BC is a heterogeneous disease, with distinct molecular subtypes which have both prognostic and predictive value. In this context, precision medicine involves the use of biomarkers to create customised treatments. Furthermore, the possibility to draw a reliable correlation between molecular subtypes and imaging features of BC is envisaged to improve patients’ care. As a consequence, nowadays, imaging aims to offer a complementary, noninvasive method to obtain biological information about BC, in addition to traditional tissue-sampling-derived biomarkers.

Breast MRI is considered the more promising technique to differentiate tumour subtypes noninvasively [6, 16]. Contrast-enhanced sequences are the backbone of any breast MRI protocol, providing information about morphological and kinetic features of BC. To overcome the suboptimal specificity of contrast-enhanced MRI, functional techniques, such as MR spectroscopy and DWI, have been widely investigated and progressively introduced into routine clinical practice. Nowadays, a basic mpMRI protocol includes unenhanced sequences (T2 weighted and DWI) followed by the series of pre- and post-contrast T1-weighted acquisitions [13], since it was demonstrated that mpMRI including contrast-enhanced sequences and DWI increases diagnostic accuracy in BC diagnosis [16, 24]. Also, magnetic resonance spectroscopy improves the diagnostic accuracy of breast MRI [25,26,27,28,29]; however, technical challenges and operator dependency have limited large-scale implementation of this technique [30].

The purpose of our study was to clarify whether diagnostic mpMRI at 3 T could be a reliable noninvasive predictor of histological tumour type and molecular subtype of BC. Most of the patients included in this study (78.2%) were affected by invasive carcinoma NST, which is the most common type of BC, 12% by ILC, and about 10% by DCIS. Our distribution substantially reflected data reported in literature [31,32,33,34,35].

The specific features of DCIS are calcifications at digital mammography (70–90% of cases [36]) and non-mass enhancement at MRI contrast-enhanced sequences (up to 81% of cases [34, 37,38,39]); our results (86.7% of DCIS presented as non-mass enhancements, p < 0.001) are in substantial agreement with those data. A second MRI feature significantly associated with DCIS was T2 isointensity (78.6%, p < 0.001) (Fig. 1), also in agreement with data reported in literature too [39]. DCIS was significantly associated with the absence of axillary adenopathy (0%, p = 0.003); this result was expected, since DCIS is confined to the mammary ductal lobular system, without invasion of the basement membrane. However, the occurrence of lymph node metastases is still possible (likely due to missing areas of microinvasion in large-sized tumours or iatrogenic dissemination of tumour cells during preoperative breast biopsy [36]).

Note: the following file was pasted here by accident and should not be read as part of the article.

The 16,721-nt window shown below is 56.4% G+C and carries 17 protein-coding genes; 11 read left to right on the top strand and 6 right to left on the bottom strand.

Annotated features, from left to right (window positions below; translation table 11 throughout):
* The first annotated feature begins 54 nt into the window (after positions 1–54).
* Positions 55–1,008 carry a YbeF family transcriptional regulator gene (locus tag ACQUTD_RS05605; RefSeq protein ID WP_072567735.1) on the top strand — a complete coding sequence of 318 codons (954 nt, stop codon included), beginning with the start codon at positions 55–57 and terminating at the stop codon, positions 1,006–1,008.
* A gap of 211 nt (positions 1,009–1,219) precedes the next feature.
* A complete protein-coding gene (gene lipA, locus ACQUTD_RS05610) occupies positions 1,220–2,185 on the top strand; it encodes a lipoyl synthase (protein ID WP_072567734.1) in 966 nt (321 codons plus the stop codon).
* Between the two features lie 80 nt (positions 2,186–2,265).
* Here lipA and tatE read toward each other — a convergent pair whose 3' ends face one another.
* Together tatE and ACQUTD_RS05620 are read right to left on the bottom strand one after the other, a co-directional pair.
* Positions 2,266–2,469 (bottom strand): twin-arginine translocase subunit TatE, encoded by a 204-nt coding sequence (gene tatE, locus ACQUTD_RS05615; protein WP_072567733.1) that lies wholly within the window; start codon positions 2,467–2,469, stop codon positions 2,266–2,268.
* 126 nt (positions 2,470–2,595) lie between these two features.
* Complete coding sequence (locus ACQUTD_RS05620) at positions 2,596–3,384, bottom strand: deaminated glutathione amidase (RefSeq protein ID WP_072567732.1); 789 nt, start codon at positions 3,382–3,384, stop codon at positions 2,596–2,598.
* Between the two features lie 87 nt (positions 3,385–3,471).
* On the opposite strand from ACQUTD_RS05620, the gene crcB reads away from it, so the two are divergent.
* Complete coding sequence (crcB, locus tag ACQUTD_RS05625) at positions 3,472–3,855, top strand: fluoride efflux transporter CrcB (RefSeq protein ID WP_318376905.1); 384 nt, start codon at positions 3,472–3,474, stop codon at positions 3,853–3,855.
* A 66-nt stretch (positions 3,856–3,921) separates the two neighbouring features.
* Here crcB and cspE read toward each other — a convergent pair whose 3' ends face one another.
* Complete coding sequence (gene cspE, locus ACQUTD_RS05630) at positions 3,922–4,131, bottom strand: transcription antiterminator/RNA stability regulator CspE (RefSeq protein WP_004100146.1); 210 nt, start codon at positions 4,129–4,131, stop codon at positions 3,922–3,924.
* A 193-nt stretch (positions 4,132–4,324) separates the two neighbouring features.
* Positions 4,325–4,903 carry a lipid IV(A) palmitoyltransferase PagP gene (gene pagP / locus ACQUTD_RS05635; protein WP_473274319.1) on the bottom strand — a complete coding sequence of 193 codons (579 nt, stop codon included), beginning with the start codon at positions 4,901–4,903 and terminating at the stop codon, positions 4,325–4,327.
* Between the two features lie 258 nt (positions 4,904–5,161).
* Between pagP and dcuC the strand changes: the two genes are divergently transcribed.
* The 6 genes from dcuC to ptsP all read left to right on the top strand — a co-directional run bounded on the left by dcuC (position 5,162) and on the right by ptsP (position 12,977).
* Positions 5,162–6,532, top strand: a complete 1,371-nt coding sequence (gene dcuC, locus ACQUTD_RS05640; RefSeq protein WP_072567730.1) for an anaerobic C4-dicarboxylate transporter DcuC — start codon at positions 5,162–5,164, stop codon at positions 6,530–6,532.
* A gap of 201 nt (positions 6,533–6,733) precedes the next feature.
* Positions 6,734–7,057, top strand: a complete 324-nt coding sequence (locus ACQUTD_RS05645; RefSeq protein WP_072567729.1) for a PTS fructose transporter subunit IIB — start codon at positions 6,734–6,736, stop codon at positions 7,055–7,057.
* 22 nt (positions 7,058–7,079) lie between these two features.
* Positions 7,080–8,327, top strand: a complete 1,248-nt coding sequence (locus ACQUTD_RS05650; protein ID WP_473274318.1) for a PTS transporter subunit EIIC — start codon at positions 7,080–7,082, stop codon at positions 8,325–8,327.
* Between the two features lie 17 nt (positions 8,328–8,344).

The term invasive carcinoma NST identifies a subset of invasive BCs that cannot be classified morphologically as any of the special histological types. ILC, instead, is characterised by a typical discohesive morphology and by the loss of E-cadherin function. The small cohort of ILC included in the study (although reflecting data in literature [31,32,33]) could explain the lack of statistical significance of our results. On the contrary, MRI features significantly associated with invasive carcinomas NST were as follows: mass enhancement, intralesional necrosis and abnormal axillary lymph nodes. The majority of invasive BCs appear as masses with intermediate to low signal intensity on T2-weighted images, due to high cellularity and low water content [13]; our results are in line with these findings. The contemporary association between invasive BC of NST and intralesional necrosis (that shows high signal on T2-weighted images by definition [7]) can be explained by the fact that the evaluation of T2-signal intensity in this study was based on the predominant signal intensity of each lesion; therefore, lesions with only small areas of intralesional necrosis were still classified as isointense or hypointense.